Summer was almost over now, and they could forget about everything and move forward. School started next week, and Janelle would be there and they could start grade six at Emery Elementary as if nothing had ever happened.
JANELLE WASN’T THERE
. At least, she wasn’t waiting for Dana at the bike racks like she’d done every other morning since kindergarten. Dana saw a few other kids from her class. She smiled at Ben, who was sitting on the curb reading a book, and waved at Charlotte, McKayla, Avery and Allie, who were playing four square. Trey was hollering and kicking a soccer ball back and forth with Greg and Tyler. That boy had the loudest voice of anyone she’d ever met. Dana slid her bike into the rack and secured her lock around the front tire. She tried to flatten her windblown hair as she jogged around the corner, lugging a backpack crammed with all her back-to-school stuff. She wished her mom
understood that kids needed a ride on the first day. There was just too much to carry. And how could she hope to look even a little bit cool when she had to put an elastic band around her ankle to keep her new jeans from being chewed up by the bike chain?
“Just think what you’re showing the other kids by riding your bike,” her mom had said when Dana complained.
“What a good idea it is to get a ride on the first day?”
“No, you’re showing them how much you care.”
“Could you show me how much you care and call Dad to come give me a ride?”
“Love you, honey,” her mother had said with a wink as she left for the bus stop.
Dana also wished her mom understood that there might not be time for breakfast on the first day of school.
“It’s the most important meal of the day,” she had said, handing Dana a box of granola. Dana had opted for peanut-butter toast instead, but it had come out burned and crunchy. She had left it in too long while deciding what to wear. Their toaster was
old and didn’t pop up by itself anymore, but her mother wouldn’t buy a new one. “Why?” she would ask. “This one still works.”
Peanut butter had stuck to the back of Dana’s throat as she jammed everything into her backpack. Forget brushing her teeth. She’d barely had time to do her hair, trying desperately to pull down a couple of curls to hide the weekend’s mosquito bites, only to see them spring right back up again. She had hoped to get to school before Janelle arrived, but now she was late. A group of grade-six girls stood talking outside a set of double doors. Dana didn’t see Nelly anywhere. She eased into the circle.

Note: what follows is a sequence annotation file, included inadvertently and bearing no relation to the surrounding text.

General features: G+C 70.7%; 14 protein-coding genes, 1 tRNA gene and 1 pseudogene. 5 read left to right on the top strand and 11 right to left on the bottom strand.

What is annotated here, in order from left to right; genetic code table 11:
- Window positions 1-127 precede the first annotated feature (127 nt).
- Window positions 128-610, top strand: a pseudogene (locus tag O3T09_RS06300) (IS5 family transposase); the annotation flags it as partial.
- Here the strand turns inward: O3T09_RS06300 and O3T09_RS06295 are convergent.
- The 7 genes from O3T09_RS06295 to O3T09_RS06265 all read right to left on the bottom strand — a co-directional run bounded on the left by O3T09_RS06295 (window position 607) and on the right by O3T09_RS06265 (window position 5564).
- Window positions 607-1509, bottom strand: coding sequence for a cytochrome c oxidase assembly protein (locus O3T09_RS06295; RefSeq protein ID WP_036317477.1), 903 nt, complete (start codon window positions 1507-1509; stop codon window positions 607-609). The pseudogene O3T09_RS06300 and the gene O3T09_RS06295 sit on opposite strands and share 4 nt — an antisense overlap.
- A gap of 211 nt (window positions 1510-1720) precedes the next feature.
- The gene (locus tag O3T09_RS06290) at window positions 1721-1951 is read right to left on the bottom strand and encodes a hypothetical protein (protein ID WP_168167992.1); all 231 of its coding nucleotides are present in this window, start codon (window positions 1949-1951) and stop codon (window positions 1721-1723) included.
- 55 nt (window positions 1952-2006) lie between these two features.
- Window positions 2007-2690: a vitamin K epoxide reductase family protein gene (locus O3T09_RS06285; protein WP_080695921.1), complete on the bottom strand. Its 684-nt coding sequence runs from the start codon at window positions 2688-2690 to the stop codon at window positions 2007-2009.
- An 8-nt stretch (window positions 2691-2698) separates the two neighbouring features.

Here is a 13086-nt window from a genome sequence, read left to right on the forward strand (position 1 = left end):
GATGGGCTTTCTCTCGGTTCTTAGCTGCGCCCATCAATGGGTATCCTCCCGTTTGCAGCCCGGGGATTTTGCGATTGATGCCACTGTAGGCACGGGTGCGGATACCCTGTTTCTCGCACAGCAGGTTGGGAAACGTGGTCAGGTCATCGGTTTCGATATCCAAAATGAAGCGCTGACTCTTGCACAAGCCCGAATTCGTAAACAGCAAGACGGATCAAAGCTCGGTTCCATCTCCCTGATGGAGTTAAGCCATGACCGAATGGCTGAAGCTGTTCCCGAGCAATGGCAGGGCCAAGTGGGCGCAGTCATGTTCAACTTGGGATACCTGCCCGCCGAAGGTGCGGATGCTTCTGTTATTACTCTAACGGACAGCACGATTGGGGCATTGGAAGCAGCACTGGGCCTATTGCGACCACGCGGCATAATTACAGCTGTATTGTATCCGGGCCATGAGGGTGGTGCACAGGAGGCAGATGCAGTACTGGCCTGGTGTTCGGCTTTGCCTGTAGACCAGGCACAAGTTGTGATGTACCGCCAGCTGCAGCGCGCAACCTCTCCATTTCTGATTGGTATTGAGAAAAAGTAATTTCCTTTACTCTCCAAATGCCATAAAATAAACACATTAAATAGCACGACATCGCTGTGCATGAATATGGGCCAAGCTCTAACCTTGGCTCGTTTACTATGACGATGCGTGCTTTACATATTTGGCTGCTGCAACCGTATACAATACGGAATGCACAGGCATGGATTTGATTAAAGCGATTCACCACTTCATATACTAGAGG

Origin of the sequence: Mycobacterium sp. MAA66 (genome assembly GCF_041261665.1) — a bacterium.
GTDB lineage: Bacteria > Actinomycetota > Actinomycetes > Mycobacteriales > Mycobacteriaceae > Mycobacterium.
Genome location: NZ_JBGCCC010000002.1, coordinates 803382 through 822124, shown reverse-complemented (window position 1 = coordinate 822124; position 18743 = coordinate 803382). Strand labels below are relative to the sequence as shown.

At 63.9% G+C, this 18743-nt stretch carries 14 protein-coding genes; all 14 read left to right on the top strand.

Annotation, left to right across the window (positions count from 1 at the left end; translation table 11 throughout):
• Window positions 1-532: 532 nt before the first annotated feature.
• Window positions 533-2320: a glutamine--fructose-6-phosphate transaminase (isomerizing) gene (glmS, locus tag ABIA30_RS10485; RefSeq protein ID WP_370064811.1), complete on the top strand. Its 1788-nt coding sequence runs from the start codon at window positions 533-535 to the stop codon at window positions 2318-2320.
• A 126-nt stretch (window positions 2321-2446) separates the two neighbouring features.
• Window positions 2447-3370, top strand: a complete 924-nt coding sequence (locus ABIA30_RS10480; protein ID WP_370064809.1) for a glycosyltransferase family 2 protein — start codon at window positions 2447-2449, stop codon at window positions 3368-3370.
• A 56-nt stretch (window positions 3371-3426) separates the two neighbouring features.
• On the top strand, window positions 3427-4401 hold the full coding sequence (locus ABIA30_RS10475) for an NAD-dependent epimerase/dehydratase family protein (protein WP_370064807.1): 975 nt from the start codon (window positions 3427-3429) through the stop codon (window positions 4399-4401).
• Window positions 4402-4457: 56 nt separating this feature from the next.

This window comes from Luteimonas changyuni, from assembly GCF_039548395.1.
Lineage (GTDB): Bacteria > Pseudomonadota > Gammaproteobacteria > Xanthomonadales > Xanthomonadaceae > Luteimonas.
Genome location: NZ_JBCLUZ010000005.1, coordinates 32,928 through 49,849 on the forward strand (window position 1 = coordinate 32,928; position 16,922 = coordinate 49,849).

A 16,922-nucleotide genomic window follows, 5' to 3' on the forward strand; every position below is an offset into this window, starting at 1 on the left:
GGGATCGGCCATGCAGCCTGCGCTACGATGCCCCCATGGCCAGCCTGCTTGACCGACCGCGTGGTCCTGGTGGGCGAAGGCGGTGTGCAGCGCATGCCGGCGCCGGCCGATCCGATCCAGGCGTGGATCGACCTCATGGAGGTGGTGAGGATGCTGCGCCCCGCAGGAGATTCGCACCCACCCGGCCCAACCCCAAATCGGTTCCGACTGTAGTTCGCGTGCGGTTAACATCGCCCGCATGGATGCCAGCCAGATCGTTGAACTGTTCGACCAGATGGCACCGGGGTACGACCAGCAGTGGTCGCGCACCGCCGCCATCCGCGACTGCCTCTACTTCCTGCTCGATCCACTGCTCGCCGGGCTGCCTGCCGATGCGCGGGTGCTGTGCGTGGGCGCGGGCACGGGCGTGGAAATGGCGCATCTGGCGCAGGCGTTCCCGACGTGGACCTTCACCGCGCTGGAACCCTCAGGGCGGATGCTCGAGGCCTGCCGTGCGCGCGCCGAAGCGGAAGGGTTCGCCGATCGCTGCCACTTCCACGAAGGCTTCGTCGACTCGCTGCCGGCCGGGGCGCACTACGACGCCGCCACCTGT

“Hey, guys.” She smiled.
“Oh, hello, Dana.” It was Julia Lambert, self-appointed class queen. “We were just talking about you.”
“I guess it must be weird for you. Not having Janelle here, I mean.”
Dana stiffened. “She’s not here? Her mom said she would be out of the hospital in time.”
Julia narrowed her eyes.
Was it intentional, or was her ponytail just way too tight?
“Oh, she’s home. She’s just not up to being at school yet, poor thing. When I saw her last night, she was so disappointed.”
“You saw her last night? I haven’t seen her for—” Dana hesitated. It was too complicated to explain everything, and she didn’t want Julia making a big deal of it.
“Didn’t you see her or talk to her at all this weekend? Then you would have known all about it.”
Dana bristled. “I was away camping this weekend, and we didn’t get in until last night. We go every year before school starts. Janelle knows that. And she wouldn’t miss the first day. I’m sure she’ll walk in any minute.”
“Oh, she won’t walk. She can’t. She’s using a wheelchair. Didn’t you know that? Didn’t you visit her in the hospital?”
“Of course. But she was mostly tired and busy with physio and stuff.”
Julia looked at her strangely. “I visited her every week. My mom took me down when she had her
regional real-estate meetings. They don’t schedule physio and stuff during visiting hours, actually. We had time for some nice long chats.”
Every week? An uncomfortable thought seeped into Dana’s head. She hadn’t been able to talk to Janelle, but if Janelle was home, why hadn’t she tried to call either? Because Dana had been away camping? Janelle must have known that. Still, doubt prickled over her like goose bumps. All summer long she’d missed her friend. What if her friend didn’t miss her? She didn’t have time to think about it for long. The bell rang, and everyone rushed inside.